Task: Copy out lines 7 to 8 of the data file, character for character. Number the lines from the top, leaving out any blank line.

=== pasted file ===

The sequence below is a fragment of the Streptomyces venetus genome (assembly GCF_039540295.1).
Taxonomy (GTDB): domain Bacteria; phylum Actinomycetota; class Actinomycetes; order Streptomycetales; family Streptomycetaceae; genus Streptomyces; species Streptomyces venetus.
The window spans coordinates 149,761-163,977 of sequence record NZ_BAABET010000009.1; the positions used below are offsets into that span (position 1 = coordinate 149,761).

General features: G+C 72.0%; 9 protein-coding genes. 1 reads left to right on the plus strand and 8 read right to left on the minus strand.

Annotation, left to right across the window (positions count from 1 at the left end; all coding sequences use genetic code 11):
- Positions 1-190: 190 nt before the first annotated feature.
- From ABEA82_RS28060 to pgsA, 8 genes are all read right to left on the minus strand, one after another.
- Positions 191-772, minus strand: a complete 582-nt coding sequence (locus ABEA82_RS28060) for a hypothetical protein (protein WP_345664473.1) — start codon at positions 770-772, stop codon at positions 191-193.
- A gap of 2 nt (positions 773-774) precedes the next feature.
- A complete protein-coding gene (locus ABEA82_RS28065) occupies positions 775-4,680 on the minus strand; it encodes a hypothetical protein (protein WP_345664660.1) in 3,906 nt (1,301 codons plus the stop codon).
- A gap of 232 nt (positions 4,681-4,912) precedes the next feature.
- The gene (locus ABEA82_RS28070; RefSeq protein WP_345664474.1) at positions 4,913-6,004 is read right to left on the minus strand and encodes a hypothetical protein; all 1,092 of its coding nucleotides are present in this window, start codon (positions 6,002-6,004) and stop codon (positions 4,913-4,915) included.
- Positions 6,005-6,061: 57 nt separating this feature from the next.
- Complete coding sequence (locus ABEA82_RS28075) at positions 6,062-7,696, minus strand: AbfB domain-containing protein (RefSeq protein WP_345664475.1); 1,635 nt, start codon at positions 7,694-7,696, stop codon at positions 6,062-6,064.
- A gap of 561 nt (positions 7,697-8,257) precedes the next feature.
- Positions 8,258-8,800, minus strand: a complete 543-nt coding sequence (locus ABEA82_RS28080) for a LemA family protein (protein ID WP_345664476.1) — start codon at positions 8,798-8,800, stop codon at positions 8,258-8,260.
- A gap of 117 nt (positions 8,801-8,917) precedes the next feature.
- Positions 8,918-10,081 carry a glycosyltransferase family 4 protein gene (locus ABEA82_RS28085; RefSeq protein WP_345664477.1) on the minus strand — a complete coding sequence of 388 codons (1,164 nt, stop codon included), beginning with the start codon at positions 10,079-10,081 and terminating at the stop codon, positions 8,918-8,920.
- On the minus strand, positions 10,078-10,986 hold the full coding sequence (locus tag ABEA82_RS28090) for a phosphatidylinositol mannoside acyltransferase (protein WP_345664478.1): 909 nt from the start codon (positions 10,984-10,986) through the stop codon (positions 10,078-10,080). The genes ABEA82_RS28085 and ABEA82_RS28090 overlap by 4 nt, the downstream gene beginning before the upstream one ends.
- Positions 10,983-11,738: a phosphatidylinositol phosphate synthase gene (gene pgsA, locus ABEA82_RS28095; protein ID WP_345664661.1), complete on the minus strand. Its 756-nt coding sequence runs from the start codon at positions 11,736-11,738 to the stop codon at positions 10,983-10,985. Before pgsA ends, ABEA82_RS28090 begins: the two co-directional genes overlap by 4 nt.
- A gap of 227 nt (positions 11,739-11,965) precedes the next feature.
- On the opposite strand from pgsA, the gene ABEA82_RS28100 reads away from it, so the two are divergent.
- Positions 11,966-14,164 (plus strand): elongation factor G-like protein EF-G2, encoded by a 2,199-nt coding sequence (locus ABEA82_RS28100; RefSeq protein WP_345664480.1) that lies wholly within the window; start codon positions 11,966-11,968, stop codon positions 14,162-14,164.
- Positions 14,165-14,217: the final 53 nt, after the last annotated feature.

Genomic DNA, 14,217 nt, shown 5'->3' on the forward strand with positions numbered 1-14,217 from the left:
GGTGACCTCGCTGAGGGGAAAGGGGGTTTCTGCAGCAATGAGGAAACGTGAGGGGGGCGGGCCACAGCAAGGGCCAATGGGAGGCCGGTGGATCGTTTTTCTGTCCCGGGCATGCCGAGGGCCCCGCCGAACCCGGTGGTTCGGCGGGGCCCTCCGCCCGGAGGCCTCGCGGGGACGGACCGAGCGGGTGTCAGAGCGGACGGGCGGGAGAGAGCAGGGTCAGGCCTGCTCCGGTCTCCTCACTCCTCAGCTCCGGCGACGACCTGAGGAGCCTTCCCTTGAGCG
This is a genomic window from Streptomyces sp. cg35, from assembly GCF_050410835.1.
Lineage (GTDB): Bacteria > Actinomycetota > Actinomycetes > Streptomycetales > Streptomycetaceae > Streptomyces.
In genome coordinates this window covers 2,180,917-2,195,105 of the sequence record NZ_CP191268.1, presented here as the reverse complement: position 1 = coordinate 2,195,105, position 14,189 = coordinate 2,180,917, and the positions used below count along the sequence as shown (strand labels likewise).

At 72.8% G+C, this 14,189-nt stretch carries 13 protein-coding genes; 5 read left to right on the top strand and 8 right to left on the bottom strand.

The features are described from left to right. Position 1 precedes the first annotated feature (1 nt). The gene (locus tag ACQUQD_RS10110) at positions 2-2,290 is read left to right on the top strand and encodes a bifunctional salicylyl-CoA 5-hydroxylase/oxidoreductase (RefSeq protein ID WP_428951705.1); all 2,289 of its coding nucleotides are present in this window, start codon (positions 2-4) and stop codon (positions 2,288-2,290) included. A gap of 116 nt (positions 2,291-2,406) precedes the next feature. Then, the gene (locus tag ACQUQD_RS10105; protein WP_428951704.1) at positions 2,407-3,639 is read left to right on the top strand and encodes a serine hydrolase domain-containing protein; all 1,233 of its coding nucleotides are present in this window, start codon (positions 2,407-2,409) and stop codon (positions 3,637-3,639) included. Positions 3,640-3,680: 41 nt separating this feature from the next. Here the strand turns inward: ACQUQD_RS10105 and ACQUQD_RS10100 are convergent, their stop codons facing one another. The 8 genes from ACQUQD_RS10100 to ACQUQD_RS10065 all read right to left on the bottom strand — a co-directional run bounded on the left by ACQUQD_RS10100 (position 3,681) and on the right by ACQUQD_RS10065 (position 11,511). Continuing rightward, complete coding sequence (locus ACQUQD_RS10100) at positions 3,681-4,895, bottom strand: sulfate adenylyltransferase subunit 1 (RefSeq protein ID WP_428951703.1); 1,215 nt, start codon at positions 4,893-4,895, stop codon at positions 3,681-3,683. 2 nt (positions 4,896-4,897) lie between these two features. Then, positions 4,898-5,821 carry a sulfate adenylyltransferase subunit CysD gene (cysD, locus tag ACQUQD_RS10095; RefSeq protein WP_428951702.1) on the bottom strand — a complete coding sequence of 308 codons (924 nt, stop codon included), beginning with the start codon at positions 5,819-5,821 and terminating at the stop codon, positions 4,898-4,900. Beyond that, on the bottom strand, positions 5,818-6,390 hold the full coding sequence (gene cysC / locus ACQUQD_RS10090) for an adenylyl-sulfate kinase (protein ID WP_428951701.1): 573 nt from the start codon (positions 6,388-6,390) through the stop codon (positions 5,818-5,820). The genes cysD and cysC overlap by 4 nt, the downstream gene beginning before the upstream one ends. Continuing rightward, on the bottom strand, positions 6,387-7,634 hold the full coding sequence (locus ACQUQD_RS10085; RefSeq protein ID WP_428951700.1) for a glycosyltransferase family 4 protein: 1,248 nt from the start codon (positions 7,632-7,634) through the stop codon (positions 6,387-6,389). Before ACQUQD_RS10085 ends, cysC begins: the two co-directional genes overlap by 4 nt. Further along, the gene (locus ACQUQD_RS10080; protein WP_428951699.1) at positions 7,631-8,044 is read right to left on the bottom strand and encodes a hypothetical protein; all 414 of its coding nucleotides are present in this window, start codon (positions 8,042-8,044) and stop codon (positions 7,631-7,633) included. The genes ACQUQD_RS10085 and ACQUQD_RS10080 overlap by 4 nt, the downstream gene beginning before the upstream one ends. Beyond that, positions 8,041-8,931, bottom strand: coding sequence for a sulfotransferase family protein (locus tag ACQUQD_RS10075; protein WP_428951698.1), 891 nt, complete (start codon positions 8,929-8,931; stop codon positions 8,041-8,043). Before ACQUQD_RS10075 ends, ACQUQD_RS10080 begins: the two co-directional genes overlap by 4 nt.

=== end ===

- From ABEA82_RS28060 to pgsA, 8 genes are all read right to left on the minus strand, one after another.
- Positions 191-772, minus strand: a complete 582-nt coding sequence (locus ABEA82_RS28060) for a hypothetical protein (protein WP_345664473.1) — start codon at positions 770-772, stop codon at positions 191-193.